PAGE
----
If unconditional election were true what would that change? Would God be just?

God would be just if no one went to heaven.  None of us deserve the grace of God.  We must not allow the biblical teaching on election (for which I think the term “unconditional election” is a poor choice of words), to diminish God’s just nature.  God is just.  He elects and man responds.  He chooses and man chooses.  He elects and man has free will.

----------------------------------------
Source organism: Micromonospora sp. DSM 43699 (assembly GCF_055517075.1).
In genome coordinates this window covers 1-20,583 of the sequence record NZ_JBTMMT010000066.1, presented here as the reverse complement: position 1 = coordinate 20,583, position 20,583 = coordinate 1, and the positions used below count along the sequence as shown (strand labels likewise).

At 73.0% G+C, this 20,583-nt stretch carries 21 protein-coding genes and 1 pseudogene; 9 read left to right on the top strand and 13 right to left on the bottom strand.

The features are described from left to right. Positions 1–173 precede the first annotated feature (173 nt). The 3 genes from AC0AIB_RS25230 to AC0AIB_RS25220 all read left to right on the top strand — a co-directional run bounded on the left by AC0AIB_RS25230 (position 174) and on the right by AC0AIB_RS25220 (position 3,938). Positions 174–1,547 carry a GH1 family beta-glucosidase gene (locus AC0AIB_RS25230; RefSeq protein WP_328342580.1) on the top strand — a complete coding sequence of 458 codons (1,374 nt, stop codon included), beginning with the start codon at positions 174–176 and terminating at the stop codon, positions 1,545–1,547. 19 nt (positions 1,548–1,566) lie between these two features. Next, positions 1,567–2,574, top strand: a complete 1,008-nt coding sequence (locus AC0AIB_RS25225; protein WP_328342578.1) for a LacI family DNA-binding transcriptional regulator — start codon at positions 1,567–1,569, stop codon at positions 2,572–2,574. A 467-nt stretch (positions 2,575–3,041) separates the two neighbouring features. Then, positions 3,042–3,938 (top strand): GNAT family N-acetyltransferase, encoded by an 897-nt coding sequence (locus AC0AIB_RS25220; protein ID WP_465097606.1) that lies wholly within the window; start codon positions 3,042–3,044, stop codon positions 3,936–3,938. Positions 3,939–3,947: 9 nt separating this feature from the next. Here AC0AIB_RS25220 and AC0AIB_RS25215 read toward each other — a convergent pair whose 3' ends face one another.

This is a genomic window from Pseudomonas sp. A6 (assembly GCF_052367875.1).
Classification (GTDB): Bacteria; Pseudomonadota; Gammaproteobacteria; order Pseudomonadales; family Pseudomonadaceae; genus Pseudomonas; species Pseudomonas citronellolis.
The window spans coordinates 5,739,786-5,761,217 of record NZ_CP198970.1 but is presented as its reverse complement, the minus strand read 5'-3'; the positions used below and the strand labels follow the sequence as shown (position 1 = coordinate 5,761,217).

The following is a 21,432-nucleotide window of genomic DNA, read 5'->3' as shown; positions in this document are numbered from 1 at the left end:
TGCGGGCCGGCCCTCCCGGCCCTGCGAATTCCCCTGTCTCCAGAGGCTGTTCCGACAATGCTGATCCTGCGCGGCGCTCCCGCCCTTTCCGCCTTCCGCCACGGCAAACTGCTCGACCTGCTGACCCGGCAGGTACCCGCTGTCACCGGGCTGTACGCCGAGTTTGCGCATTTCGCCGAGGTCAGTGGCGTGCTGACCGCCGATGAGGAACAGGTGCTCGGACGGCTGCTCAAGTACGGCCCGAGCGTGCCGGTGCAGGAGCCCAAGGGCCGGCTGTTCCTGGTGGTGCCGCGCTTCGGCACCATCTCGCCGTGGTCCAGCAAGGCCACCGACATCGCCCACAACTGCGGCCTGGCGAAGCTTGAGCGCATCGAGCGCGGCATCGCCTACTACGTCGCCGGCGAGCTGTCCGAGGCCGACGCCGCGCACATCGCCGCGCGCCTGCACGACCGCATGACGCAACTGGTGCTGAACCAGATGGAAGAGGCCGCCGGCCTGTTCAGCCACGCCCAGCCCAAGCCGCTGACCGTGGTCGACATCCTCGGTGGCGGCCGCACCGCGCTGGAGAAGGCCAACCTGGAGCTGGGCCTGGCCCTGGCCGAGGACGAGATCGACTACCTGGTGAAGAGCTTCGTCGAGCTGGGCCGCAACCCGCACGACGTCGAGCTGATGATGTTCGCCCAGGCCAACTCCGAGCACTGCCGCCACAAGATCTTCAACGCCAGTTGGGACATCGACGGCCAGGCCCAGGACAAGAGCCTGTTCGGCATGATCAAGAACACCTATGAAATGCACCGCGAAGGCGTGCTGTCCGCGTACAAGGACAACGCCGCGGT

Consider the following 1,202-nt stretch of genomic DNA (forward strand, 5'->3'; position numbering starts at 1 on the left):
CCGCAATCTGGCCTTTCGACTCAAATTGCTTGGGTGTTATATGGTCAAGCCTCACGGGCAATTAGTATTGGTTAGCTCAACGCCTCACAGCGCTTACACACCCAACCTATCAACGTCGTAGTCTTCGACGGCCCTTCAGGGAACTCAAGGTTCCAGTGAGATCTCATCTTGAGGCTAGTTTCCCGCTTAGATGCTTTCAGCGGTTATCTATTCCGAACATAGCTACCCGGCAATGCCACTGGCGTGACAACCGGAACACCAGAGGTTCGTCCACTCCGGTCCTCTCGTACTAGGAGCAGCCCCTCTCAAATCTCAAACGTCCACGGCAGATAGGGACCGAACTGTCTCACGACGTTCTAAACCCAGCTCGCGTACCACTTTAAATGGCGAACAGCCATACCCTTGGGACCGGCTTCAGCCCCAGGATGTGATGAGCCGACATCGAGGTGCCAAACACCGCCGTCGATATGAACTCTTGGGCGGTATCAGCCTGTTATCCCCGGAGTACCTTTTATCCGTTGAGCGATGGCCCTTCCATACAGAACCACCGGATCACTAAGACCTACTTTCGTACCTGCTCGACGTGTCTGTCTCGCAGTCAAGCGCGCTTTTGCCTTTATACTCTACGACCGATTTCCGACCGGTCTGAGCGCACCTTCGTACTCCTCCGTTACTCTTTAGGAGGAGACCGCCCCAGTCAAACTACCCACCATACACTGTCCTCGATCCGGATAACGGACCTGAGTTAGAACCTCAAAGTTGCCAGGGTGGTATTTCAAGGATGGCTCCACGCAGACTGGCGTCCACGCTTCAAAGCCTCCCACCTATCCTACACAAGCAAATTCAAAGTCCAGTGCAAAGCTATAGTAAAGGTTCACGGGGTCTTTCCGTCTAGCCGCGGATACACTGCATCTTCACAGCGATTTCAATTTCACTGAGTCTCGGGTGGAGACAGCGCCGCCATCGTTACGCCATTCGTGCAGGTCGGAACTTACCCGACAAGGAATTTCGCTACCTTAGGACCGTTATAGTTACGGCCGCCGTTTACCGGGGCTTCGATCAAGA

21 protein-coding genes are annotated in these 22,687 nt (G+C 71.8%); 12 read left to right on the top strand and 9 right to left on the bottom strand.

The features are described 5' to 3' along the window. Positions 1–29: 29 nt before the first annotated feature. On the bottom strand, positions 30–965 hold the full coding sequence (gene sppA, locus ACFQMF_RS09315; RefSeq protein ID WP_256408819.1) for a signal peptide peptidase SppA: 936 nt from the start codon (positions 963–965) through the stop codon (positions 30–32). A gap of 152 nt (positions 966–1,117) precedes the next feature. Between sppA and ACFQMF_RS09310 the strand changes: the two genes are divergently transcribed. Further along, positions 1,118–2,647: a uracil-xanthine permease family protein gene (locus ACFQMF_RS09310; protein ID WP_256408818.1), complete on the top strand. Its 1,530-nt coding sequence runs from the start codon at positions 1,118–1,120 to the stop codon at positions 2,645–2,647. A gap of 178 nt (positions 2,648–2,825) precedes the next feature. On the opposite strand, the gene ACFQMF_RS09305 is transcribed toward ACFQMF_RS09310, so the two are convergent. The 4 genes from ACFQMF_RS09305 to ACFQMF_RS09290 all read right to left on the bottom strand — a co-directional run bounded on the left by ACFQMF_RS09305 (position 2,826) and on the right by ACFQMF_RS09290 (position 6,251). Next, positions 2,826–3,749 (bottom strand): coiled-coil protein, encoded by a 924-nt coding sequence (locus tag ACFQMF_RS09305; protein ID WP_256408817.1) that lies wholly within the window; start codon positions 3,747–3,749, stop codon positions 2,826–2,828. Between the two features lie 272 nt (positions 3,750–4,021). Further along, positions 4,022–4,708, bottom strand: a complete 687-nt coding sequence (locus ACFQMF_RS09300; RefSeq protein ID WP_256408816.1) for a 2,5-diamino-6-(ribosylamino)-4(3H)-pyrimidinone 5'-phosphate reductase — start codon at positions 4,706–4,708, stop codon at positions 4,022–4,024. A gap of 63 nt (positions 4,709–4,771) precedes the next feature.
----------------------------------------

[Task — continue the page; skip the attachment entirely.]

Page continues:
I thank Jerry Seagle for this quote from C. S. Lewis, “I think we must take a leaf out of the scientists’ book.  They are quite familiar with the fact that for example, Light has to be regarded both as a wave in the ether and as a stream of particles.  No-one can make these two views consistent.  Of course reality must be self-consistent; but till (if ever) we can see the consistency it is better to hold two inconsistent views than to ignore one side of the evidence.  The real inter-relation between God’s omnipotence and Man’s freedom is something we can’t find out.  Looking at the Sheep and the Goats, every man can be quite sure that every kind act he does will be accepted by Christ.  Yet equally sure, we all do feel sure that all the good in us comes from Grace.  We have to leave it at that.  I find the best plan is to take the Calvinist view of my own virtues and other people’s vices; and the other view of my own vices and other people’s virtues.  But tho’ there is much to be puzzled about, there is nothing to be worried about.  It is plain from Scripture that, in whatever sense the Pauline doctrine is true, it is not true in any sense which excludes its (apparent) opposite.  You know what Luther said, “Do you doubt if you are chosen?  Then say your prayers and you may conclude that you are.”